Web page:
Some of them were playing a flat sum, but most of them were paying affiliate.#

Interviewer: So was it lucrative?#

Luster: You would have to ask Matt. I never heard about the money.#

Interviewer: What else did you do?#

Luster: Then - oh, the infamous Matt and Google and spam day. That's what you're steering at isn't it?#

Interviewer: I was hoping to hear about all the other things you did first! I have lots of questions about that.#

Luster: Well, okay, let's talk about all the other things I did first.#

I spent a little bit of time with Matt discussing the future. I had meetings with people with venture capitalists - not going to name any names, because I don't know if they want to be named. Some of them were not chosen. They were not the chosen few. Meetings with venture capitalists, talking about - really my whole job was to - blogging was hype. There were these micro-content movements, there was Tantek with his XFN metadata markups and so on and so on. The living web was super hype. There was Google having an anti-spam initiative where Google actually sat down and said, "Where rail = no follow came out of." Where Google was thinking about how they can make blogs less of a spam magnet and so on. And that was mostly the things I did.#

I was traveling around talking to people. And by traveling, this being the Bay Area, you didn't have to travel far to meet most anyone who was important. I was at Sand Hill Road a couple of times, downtown Palo Alto a couple of times talking to people.#

Interviewer: What did you and Matt talk about in relation to the future? What did you think the future was?#

Luster: I - and I'm pretty sure Matt sees that differently - I tried to be the grumpy negativist, because I always think that too many sycophants screw you up something fierce. I guess one of my most endearing qualities is that I'm not a sycophant, ever. [24:00] So I tried to talk Matt out of a few things that he thought would work. For example, the affiliate deals. My personal approach was, "Don't let people give you a certain percentage of whatever sign up they get. Talk them into partnerships where not only they pay you a fixed sum but you have somebody who actually looks over their server code to make sure that WordPress runs stable." I guess it's a little bit embodied in the VIP program these days - which I don't claim any ownership to! This is - a million people will have come up with the same idea, I'm not saying I helped to make it. "You have the expert, they have the need, sell them something that they pay a retainer on."#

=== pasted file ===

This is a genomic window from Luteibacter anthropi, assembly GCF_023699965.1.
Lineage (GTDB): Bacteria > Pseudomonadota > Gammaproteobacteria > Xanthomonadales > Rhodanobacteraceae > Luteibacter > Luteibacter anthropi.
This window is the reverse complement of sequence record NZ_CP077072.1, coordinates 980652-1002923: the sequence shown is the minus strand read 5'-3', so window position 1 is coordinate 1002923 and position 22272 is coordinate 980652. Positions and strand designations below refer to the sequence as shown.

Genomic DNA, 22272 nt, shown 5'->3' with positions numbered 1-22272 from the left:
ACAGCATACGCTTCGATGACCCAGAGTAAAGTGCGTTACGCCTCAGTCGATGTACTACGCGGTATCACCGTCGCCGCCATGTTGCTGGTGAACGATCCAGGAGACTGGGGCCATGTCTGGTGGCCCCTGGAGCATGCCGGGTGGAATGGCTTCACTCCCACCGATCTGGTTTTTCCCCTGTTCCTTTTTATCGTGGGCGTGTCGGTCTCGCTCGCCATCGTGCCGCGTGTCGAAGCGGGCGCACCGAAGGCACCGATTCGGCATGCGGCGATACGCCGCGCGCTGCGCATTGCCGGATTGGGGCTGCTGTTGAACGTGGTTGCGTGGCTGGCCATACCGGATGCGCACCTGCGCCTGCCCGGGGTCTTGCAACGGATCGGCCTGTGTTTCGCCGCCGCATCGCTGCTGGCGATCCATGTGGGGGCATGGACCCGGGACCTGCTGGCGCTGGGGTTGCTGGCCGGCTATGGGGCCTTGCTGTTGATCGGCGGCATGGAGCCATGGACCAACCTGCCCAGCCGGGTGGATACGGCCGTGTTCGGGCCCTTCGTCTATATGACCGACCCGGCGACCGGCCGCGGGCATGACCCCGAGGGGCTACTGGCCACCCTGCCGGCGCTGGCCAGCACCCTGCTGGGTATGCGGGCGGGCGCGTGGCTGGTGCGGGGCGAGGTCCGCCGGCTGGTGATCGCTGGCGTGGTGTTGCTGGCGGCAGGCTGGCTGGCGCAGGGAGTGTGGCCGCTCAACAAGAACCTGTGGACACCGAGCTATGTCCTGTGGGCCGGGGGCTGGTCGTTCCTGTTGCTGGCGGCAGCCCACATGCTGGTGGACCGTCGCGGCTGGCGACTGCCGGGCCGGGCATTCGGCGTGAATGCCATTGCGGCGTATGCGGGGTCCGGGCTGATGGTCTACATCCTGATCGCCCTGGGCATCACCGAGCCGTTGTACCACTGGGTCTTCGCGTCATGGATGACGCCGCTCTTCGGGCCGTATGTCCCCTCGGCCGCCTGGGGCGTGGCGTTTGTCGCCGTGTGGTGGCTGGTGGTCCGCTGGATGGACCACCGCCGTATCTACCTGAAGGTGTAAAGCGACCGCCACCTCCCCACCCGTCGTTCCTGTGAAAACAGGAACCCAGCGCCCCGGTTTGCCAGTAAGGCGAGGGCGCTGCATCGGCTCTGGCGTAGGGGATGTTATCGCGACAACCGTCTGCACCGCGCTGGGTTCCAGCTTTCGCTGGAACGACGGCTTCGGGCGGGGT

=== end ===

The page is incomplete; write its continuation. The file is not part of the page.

I guess to Matt maybe it wasn't fathomable at that point that somebody wants to put down n-thousand dollars every month just for the privilege of having Matt Mullenweg look over their servers. These days I'm pretty sure that if you sold a Platinum package that says, "Matt Mullenweg himself will look over your server." That could sell for a lot of money. I don't know, but I'm pretty sure it could. These days, I'm not sure Matt was convinced it could work and I think I was convinced it could work, but we didn't really try it. I tried to sell it a couple of times. People were interested. But it didn't, at the end of the day - I'm using a salesman sentence, "At the end of the day..."#

Interviewer: I hate that sentence.#

Luster: Me too. I totally do.#

Interviewer: You just said it though!#

Luster: Yes. And why did I do that? Because I'm talking about selling something and I go into salesman mode. Which, I will have to scrub my eyes and bleach my tongue for when I'm done with this interview.#

Interviewer: Good, I'd like to see a photo.#

Luster: I will do that! You will get a bathroom selfie of me eating soap. You can put it out somewhere. I will personally squirt soap in my mouth.#

Interviewer: Thank you!#

Luster: Well at the end of the week, the month, the year, or whatever happened is that I really think that Matt did everything right at that time with a little struggle and a little pushing and maybe a little uncertainty about things. I was just trying to push the cart a little faster and in a little different direction. Would it have been better? I don't know. I think it would have been a little different but it would have come out the same. Matt would still be the multi-millionaire traveling the world with hundreds of people and all that. I don't think that would have changed.#